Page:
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“Sorry means you don’t do it again”: Grandmothers Against Removals

A look at the grandmothers who are fighting the system and getting their grandchildren back.

Most people don’t know that more Aboriginal children are being taken from their families today than in the ‘Stolen Generations’. We spoke with Aunt Deb Swan from Grandmothers Against Removals (GMAR). 

Originally Published in Honi Soit 
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Aunt Deb started GMAR in 2014 with four other Gomeroi grandmothers, Aunt Jen, Aunt Suellyn, Aunty Hazel, and Aunty Patty, to fight the systematic removal of their grandchildren.

“We always knew it was about racism. My sister, Jen had her grandkids removed. She made complaints, and was already looking after them.”

Another woman from Gunnedah, Suellyn Tighe, applied to be the legal carer of her grandkids. “Suellyn was assessed, supposedly by ‘independent people’, but her grandchildren were placed with their white grandparents who weren’t even assessed”, Aunt Deb said.

Aunt Deb believes that the kids should have been placed with Suellyn; “They had more contact with her — a stronger bond.”

“We worked out this was happening to other grandparents and parents in Gunnedah, so we joined forces.” That was the beginning of GMAR.

“Sorry means you don’t do it again” is a refrain often heard at GMAR rallies. It has been nearly a decade since Kevin Rudd’s apology, yet child removal rates have increased by 400%. “The apology was a meaningless thing,” says Aunt Deb. “A lot of people thought the Stolen Generation had finished. The apology was to the older generation but it’s a continuing Stolen Generation.”

The “Apology” implied that the removal of Aboriginal children from their communities has stopped. Despite how strongly this idea is embedded in our national consciousness, it is false. Aboriginal children are placed in out-of-home care at a rate ten times that of non-Aboriginal children, with a placement rate of 52.5 children for every 1000 compared to 5.5 for every 1000. Tonight, there will be more than 14,000 Aboriginal children sleeping away from their families.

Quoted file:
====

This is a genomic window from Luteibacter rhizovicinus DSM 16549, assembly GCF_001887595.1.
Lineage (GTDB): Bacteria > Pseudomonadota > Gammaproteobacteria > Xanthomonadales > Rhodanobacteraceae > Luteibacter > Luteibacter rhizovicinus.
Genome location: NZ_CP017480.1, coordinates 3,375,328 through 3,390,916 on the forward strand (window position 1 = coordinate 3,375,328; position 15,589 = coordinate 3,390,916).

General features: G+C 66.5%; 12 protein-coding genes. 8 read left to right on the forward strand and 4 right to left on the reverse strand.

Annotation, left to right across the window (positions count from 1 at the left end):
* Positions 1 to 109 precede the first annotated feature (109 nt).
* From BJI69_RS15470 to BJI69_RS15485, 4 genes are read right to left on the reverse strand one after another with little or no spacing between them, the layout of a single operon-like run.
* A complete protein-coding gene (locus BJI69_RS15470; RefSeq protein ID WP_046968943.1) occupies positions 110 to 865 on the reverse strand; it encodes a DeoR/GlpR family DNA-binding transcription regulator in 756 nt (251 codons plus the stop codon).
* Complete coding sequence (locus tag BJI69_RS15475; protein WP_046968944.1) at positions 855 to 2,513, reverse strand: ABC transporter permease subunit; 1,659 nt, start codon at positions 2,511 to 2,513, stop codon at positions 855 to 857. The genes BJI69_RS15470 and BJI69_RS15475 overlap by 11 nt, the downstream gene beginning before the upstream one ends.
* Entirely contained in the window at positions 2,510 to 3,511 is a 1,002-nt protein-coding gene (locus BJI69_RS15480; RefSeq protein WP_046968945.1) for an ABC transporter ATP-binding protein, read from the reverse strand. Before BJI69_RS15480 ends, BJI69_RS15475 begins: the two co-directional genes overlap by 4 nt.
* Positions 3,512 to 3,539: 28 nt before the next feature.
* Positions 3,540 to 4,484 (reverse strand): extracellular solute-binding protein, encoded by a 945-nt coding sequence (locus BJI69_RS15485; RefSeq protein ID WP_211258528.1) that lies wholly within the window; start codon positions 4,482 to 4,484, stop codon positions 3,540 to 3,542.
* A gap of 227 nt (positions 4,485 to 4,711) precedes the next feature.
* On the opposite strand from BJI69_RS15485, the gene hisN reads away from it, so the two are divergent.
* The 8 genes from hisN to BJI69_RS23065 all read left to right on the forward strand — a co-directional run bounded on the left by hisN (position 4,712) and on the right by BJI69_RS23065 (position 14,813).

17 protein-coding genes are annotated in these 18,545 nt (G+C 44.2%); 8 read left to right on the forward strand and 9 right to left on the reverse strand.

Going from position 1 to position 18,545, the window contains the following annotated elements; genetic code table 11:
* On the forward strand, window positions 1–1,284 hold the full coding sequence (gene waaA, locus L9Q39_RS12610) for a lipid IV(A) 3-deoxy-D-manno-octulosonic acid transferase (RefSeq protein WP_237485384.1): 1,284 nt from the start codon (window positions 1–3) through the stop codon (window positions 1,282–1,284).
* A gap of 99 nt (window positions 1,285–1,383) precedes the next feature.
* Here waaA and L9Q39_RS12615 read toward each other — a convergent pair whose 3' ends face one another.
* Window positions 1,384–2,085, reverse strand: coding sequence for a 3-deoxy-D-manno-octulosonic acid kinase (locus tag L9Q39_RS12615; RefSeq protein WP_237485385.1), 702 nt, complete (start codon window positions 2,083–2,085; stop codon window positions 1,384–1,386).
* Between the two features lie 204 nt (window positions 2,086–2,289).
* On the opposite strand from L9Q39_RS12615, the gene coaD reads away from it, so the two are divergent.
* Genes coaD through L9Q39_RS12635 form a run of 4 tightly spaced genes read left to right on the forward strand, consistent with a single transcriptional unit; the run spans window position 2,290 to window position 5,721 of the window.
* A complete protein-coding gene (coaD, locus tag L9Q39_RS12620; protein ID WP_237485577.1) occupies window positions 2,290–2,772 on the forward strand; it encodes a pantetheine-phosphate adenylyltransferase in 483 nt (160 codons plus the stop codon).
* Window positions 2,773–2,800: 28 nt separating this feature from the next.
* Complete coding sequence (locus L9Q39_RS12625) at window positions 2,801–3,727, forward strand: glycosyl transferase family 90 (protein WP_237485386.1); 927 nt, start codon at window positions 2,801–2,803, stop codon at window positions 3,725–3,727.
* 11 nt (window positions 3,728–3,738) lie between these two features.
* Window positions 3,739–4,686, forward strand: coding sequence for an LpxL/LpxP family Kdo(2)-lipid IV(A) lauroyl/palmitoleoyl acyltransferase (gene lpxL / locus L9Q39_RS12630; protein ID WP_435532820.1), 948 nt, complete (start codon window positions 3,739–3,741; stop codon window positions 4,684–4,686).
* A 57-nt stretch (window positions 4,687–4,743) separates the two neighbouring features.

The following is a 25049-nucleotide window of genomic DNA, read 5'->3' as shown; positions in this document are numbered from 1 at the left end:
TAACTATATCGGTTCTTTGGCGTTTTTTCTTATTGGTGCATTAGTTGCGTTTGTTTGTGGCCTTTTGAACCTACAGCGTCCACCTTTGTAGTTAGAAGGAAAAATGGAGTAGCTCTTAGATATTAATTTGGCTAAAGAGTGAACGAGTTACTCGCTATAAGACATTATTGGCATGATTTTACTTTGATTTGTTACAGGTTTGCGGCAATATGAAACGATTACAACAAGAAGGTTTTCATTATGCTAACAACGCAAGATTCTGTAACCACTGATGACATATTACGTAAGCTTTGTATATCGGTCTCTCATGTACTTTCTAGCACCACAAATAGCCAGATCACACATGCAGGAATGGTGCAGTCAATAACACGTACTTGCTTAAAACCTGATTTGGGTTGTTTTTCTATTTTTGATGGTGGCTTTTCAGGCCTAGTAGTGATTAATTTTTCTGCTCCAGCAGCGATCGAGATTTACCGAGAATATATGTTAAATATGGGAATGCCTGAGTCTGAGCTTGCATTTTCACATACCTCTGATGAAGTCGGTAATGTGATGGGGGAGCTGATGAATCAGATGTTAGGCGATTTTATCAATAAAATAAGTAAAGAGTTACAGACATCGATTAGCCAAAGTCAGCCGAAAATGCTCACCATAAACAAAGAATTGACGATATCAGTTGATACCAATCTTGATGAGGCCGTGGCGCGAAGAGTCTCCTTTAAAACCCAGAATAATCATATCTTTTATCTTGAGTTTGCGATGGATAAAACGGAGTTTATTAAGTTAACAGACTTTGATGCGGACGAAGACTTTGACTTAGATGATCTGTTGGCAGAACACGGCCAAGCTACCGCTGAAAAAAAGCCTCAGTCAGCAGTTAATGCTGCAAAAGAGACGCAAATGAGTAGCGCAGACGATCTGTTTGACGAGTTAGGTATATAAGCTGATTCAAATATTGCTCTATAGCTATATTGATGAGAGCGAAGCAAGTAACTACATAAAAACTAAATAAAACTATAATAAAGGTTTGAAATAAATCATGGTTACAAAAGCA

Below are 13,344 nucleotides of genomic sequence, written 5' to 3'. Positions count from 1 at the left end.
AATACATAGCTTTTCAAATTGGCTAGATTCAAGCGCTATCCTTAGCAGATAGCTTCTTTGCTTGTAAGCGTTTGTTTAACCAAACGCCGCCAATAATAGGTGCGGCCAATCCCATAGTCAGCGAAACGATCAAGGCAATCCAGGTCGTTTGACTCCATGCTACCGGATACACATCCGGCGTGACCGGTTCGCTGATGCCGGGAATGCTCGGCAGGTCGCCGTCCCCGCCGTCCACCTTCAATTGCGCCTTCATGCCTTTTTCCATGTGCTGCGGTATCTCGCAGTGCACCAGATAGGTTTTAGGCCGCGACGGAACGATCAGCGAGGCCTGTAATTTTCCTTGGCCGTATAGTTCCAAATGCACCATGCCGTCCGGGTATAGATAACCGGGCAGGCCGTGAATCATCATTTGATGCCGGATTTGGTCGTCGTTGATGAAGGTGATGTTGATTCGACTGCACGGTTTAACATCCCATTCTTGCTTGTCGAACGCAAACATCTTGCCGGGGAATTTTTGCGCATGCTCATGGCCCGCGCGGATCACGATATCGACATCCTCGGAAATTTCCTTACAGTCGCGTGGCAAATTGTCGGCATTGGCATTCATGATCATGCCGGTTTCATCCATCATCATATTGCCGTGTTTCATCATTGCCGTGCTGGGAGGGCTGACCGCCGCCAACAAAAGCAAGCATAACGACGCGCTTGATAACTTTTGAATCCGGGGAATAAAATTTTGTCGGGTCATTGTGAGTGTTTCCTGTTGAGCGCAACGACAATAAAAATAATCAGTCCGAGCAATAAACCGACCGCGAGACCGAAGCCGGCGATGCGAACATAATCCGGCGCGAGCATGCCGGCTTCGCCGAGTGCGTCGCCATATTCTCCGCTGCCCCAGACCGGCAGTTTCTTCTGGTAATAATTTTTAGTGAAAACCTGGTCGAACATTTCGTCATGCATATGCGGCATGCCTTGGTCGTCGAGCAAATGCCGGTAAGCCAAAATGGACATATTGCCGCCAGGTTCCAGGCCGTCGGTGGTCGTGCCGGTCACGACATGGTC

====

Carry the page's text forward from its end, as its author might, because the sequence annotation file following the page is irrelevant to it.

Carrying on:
The mechanisms of removal and relocation are coordinated by the NSW Department of Family and Community Services (FACS). Aunt Deb emphasises that FACS often removes children because of “unconscious bias”. Asked whether this bias is rooted in individuals or the organisation itself, Aunt Deb says it is both. “It’s a continuation of the APB [Aborigines Protection Board] … management wants to prove their power and control, and the caseworkers and managers prioritise [that] power and control over what’s best for the kids”.

“What they should be doing”, says Aunt Deb, “is following the Bringing Them Home Report”.

The Bringing Them Home Report (BTHR) was commissioned by then-Attorney-General Michael Lavarch, after years of pressure from Aboriginal organisations. It examined the trauma inflicted upon Aboriginal and Torres Strait Islander people through forced removals. The report, which was largely in response to the Stolen Generation, made recommendations to address the continued practice of removals and informed Rudd’s decision to issue an apology.

The report was released 20 years ago. Aunt Deb says government agencies have done nothing since. “The only recommendation that was implemented was the ‘Aboriginal Placement Principle’, and yet they don’t do it!” Aunt Deb says. The Placement Principle states that, if Aboriginal children are to be removed, they should be placed within their family, extended family, language group or broader Aboriginal community in that order. Only if none of those options are available should children be relocated to a white family. She refers back to Suellyn’s case. “Aboriginal relatives weren’t even considered, despite the Placement Principle.”

Aunt Deb asserts that “when FACS are assessing Aboriginal families, they never look for strengths”. According to Aunt Deb, “FACS gives excuses” for their ineptitude such as being “overworked’”. She points out that “they would have less work if they didn’t take our kids!”

She recounts how some children have been taken away due to “reports about stupid things like playing in the front yard with no shoes on”. Innocuous things can add up to a justification for removing kids.

Aunt Deb also recounts instances of blackmail from solicitors: “if you don’t sign the papers they won’t give contact to the grandparents or the families.”

A significant issue is that FACS’ policies allows for “interpretation of the best interests of the child”. Rather than clearly setting out what children’s’ best interests are, FACS allows individual caseworkers to ‘tick the box’ without having to adhere to a strict policy. Aunt Deb reminds us that “the Bringing Them Home Report states the best interests for the child are to be with their family.”